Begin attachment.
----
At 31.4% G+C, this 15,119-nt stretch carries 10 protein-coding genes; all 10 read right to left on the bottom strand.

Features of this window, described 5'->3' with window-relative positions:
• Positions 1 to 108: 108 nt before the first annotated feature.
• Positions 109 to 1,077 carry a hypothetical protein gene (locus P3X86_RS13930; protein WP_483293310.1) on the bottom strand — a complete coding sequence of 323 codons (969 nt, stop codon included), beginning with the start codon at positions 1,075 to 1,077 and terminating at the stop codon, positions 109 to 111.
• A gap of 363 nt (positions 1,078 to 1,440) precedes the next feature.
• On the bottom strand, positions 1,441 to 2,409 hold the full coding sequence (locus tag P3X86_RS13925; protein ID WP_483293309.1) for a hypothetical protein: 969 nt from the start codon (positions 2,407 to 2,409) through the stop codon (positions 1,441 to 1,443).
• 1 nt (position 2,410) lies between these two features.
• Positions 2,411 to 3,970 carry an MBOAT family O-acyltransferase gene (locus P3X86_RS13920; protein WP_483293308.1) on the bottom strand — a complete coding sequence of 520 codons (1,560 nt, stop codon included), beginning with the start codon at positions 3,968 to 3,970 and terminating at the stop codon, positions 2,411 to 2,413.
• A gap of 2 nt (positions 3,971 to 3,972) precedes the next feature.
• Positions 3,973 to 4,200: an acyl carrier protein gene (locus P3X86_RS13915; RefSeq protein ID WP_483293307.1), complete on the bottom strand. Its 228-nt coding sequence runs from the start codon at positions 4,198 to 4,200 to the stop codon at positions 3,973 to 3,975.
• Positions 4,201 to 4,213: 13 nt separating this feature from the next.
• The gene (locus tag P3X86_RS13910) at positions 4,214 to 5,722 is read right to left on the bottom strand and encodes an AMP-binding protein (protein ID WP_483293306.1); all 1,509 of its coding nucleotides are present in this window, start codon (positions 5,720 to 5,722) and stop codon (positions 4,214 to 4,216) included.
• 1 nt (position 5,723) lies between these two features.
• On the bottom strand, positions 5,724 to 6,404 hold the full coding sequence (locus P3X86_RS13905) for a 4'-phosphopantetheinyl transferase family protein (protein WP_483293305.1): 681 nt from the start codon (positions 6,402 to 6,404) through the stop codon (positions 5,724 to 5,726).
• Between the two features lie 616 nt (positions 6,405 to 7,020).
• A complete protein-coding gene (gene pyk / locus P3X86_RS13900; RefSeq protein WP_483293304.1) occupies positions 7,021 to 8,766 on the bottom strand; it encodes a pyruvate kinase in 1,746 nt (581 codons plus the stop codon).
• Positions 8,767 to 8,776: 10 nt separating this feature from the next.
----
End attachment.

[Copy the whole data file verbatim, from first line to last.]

At 31.4% G+C, this 15,119-nt stretch carries 10 protein-coding genes; all 10 read right to left on the bottom strand.

Features of this window, described 5'->3' with window-relative positions:
• Positions 1 to 108: 108 nt before the first annotated feature.
• Positions 109 to 1,077 carry a hypothetical protein gene (locus P3X86_RS13930; protein WP_483293310.1) on the bottom strand — a complete coding sequence of 323 codons (969 nt, stop codon included), beginning with the start codon at positions 1,075 to 1,077 and terminating at the stop codon, positions 109 to 111.
• A gap of 363 nt (positions 1,078 to 1,440) precedes the next feature.
• On the bottom strand, positions 1,441 to 2,409 hold the full coding sequence (locus tag P3X86_RS13925; protein ID WP_483293309.1) for a hypothetical protein: 969 nt from the start codon (positions 2,407 to 2,409) through the stop codon (positions 1,441 to 1,443).
• 1 nt (position 2,410) lies between these two features.
• Positions 2,411 to 3,970 carry an MBOAT family O-acyltransferase gene (locus P3X86_RS13920; protein WP_483293308.1) on the bottom strand — a complete coding sequence of 520 codons (1,560 nt, stop codon included), beginning with the start codon at positions 3,968 to 3,970 and terminating at the stop codon, positions 2,411 to 2,413.
• A gap of 2 nt (positions 3,971 to 3,972) precedes the next feature.
• Positions 3,973 to 4,200: an acyl carrier protein gene (locus P3X86_RS13915; RefSeq protein ID WP_483293307.1), complete on the bottom strand. Its 228-nt coding sequence runs from the start codon at positions 4,198 to 4,200 to the stop codon at positions 3,973 to 3,975.
• Positions 4,201 to 4,213: 13 nt separating this feature from the next.
• The gene (locus tag P3X86_RS13910) at positions 4,214 to 5,722 is read right to left on the bottom strand and encodes an AMP-binding protein (protein ID WP_483293306.1); all 1,509 of its coding nucleotides are present in this window, start codon (positions 5,720 to 5,722) and stop codon (positions 4,214 to 4,216) included.
• 1 nt (position 5,723) lies between these two features.
• On the bottom strand, positions 5,724 to 6,404 hold the full coding sequence (locus P3X86_RS13905) for a 4'-phosphopantetheinyl transferase family protein (protein WP_483293305.1): 681 nt from the start codon (positions 6,402 to 6,404) through the stop codon (positions 5,724 to 5,726).
• Between the two features lie 616 nt (positions 6,405 to 7,020).
• A complete protein-coding gene (gene pyk / locus P3X86_RS13900; RefSeq protein WP_483293304.1) occupies positions 7,021 to 8,766 on the bottom strand; it encodes a pyruvate kinase in 1,746 nt (581 codons plus the stop codon).
• Positions 8,767 to 8,776: 10 nt separating this feature from the next.